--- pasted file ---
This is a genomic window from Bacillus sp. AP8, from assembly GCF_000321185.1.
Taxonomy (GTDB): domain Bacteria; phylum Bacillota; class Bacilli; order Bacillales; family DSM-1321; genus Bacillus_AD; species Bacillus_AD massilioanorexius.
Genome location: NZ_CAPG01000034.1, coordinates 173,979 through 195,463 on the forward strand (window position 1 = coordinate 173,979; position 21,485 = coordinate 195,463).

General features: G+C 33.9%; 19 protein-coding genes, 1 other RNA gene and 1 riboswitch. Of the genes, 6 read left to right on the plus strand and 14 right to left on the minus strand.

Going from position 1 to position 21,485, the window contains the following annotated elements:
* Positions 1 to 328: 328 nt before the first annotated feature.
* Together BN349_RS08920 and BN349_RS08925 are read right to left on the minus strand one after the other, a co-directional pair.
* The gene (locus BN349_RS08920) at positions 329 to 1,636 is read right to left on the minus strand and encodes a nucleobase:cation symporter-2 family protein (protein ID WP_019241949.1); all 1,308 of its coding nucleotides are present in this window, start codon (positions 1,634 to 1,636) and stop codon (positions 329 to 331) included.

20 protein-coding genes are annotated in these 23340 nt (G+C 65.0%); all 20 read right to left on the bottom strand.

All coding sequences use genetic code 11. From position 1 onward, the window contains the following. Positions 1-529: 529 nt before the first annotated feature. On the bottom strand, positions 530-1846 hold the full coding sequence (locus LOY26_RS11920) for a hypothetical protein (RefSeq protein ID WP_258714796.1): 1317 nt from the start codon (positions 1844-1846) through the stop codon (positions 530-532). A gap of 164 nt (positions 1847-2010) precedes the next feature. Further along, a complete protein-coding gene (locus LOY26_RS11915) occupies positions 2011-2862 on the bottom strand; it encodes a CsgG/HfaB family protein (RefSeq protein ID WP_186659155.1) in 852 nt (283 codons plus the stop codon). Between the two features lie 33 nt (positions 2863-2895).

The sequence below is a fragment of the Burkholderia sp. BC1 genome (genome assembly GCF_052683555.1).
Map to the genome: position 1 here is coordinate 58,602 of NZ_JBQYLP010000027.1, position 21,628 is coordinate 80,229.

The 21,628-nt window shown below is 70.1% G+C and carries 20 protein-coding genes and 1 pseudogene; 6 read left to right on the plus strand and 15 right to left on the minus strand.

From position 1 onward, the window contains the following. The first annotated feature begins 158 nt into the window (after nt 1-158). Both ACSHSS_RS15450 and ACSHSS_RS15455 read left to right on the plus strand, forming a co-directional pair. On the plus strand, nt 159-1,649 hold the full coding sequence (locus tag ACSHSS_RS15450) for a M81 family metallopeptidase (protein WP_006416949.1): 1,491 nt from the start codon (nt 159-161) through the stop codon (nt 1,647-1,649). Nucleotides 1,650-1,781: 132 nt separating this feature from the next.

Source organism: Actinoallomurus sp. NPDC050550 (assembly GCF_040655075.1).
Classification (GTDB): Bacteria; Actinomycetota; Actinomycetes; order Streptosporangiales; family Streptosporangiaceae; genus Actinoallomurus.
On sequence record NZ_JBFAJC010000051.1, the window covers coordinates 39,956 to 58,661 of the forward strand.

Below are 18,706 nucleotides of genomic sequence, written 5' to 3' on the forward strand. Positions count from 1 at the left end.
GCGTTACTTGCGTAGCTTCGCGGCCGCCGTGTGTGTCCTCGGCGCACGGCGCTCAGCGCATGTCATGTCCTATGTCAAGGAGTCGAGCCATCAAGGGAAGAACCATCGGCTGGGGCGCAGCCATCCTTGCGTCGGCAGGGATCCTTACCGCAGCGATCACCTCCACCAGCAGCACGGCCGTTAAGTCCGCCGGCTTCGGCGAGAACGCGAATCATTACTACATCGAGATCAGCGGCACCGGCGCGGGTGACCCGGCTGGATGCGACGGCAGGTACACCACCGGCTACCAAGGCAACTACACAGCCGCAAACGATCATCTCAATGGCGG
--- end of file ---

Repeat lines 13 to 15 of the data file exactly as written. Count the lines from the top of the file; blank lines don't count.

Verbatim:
The 21,628-nt window shown below is 70.1% G+C and carries 20 protein-coding genes and 1 pseudogene; 6 read left to right on the plus strand and 15 right to left on the minus strand.

From position 1 onward, the window contains the following. The first annotated feature begins 158 nt into the window (after nt 1-158). Both ACSHSS_RS15450 and ACSHSS_RS15455 read left to right on the plus strand, forming a co-directional pair. On the plus strand, nt 159-1,649 hold the full coding sequence (locus tag ACSHSS_RS15450) for a M81 family metallopeptidase (protein WP_006416949.1): 1,491 nt from the start codon (nt 159-161) through the stop codon (nt 1,647-1,649). Nucleotides 1,650-1,781: 132 nt separating this feature from the next.

Source organism: Actinoallomurus sp. NPDC050550 (assembly GCF_040655075.1).